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 1 
 on: Today at 06:59:40 AM 
Started by Eusis - Last post by Ranadiel
Just beat chapter 3 of Danganronpa Another Episode. JESUS! I am in shock that they went there. O.o I really don't know what you can say about a backstory like that. I have to wonder if boss 3 has the most disturbing backstory or if they are somehow going to ratchet it up somehow for bosses 4 and 5...

 2 
 on: Today at 05:28:29 AM 
Started by Tomara - Last post by Maxximum
Millennium series (not very familiair with Aldorlea's stuff, have they made something more noteworthy?)
You should definitively mention Laxius series. There would be no Aldorlea without it.

And if you want some RM2K tips, Three The Hard Way was my favourite. (Except from the Laxius Power, that is).

I always appreciated the work that went into those, but couldn't stomach actually playing the games. Something about them rubbed me the wrong way. Do keep in mind that I only had contact with the pre-commercial Laxius titles.

 3 
 on: Today at 04:57:40 AM 
Started by Maxximum - Last post by Maxximum
Best of luck with this one!

I say that, because I probably won't read this. I do plan on eventually getting around to playing it one of these days, so I don't want to spoil anything for myself.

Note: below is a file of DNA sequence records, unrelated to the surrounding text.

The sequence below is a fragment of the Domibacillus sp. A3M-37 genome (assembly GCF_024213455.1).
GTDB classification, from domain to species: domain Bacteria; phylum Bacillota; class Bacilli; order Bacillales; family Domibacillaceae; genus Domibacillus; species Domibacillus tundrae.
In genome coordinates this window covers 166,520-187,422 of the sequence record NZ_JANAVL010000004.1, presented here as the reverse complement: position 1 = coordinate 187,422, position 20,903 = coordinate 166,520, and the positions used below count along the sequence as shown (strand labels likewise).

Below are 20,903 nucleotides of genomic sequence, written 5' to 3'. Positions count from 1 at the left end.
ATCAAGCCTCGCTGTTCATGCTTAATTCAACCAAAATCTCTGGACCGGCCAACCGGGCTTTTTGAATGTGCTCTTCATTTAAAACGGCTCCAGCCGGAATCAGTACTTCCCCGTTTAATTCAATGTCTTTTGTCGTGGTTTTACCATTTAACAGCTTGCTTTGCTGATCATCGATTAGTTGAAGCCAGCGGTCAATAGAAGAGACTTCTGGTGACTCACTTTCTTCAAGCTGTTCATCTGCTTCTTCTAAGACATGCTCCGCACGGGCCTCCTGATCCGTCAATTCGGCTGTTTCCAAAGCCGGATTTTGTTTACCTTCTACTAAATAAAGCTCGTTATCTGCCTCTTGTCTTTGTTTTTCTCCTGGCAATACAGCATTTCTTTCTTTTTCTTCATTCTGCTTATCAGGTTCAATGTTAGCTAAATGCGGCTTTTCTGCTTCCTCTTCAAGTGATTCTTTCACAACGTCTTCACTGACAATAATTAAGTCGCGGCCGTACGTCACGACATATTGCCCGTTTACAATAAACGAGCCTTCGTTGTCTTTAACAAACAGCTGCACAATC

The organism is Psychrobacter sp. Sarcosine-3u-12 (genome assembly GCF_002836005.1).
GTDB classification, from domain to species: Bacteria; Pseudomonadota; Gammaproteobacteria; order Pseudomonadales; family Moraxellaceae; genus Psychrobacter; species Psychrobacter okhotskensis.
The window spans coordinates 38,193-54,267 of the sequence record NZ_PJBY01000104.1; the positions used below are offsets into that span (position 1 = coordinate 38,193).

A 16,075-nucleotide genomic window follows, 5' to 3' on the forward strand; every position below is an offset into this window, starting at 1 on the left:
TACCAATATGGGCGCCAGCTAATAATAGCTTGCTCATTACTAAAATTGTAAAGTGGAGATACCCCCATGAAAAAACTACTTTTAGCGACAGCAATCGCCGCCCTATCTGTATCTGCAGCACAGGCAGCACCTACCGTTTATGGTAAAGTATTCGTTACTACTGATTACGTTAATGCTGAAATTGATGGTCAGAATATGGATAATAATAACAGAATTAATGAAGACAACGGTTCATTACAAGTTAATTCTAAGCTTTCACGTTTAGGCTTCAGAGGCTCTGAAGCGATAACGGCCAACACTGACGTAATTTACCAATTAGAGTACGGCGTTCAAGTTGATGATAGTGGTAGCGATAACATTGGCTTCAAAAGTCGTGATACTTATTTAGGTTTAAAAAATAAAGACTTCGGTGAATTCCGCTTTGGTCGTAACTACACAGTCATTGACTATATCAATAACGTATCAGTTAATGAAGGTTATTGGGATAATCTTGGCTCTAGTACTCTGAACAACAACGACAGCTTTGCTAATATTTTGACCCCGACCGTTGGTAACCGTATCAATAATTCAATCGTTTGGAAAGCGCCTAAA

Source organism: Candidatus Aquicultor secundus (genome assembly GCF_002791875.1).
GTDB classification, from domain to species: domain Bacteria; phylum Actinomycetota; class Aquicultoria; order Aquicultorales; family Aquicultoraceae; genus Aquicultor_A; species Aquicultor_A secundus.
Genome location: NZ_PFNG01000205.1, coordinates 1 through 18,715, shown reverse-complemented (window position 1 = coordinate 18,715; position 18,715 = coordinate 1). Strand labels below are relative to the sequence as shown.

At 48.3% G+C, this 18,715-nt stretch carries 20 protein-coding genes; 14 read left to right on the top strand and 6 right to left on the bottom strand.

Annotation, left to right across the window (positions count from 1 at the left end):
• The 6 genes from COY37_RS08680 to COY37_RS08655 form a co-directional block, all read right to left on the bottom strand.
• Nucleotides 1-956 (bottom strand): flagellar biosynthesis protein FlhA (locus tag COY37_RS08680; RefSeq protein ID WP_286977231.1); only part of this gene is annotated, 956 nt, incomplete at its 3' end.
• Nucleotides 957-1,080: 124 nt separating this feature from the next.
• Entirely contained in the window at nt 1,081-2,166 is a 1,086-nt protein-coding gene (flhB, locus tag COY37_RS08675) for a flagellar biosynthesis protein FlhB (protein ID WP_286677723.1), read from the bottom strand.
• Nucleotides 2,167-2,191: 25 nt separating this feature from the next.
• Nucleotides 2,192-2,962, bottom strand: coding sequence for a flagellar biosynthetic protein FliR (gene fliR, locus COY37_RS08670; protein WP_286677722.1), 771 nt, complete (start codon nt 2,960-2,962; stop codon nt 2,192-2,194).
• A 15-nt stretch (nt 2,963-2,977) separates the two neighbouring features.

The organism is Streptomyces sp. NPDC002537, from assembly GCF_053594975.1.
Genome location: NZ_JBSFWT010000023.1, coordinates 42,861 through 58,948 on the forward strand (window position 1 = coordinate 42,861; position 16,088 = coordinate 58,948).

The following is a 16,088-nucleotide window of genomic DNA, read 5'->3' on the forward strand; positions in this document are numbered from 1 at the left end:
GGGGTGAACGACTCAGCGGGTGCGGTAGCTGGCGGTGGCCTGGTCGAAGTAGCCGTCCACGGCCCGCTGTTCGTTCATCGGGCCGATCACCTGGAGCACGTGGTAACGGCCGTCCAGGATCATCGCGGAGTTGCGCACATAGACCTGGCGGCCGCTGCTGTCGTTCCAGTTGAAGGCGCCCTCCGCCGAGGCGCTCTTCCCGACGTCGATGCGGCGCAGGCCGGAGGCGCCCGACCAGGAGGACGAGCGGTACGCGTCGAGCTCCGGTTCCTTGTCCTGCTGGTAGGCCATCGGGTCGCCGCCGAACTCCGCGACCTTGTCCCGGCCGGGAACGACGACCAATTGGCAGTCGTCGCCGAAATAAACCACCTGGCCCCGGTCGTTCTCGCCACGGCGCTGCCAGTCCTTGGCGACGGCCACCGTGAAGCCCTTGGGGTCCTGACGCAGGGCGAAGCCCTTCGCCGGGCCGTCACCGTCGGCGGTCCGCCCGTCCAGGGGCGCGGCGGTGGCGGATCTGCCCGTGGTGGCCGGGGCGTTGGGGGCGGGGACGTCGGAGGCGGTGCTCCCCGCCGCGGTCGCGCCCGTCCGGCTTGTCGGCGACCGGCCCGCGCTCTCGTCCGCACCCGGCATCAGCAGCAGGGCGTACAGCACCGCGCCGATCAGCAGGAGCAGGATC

Anyway, have fun!

I don't intend to give the whole game away, this is a first impressions thread that will eventually lead up to a more formal full game review :)

NPC chatting in Grandia II is both a blessing and a curse for the OCD, because NPCs often have multiple things they say each time you press them for dialogue.  I'm also fond of the dinner chats.

Yep, and it's giving me grief.
NPC's have a tone to say and the dialog can change several times during story event. Dinner chats also appear to branch depending on the order you talk to your party.

 4 
 on: Today at 04:26:28 AM 
Started by Dice - Last post by Aeolus
^I absolutely hate that I love that Death Star headpiece on Samurai Vader.

 5 
 on: Today at 04:18:54 AM 
Started by Nilson - Last post by Aeolus
The Matilda Gate trick is basically like any other Peninsula of Power where you can level grind on enemies way above your intended level curve.

That's mostly true, but the gate trick also gets you access to a high-level town, which means you can nab some wildly good armor and (IIRC) weapon upgrades. And if you're following the walkthrough I did, you also recruit some characters from that area before returning to the prescribed path, and those characters are even more OP than your main party at that point, especially if you don't have the time to really grind out levels (just get enough to survive the world map, usually).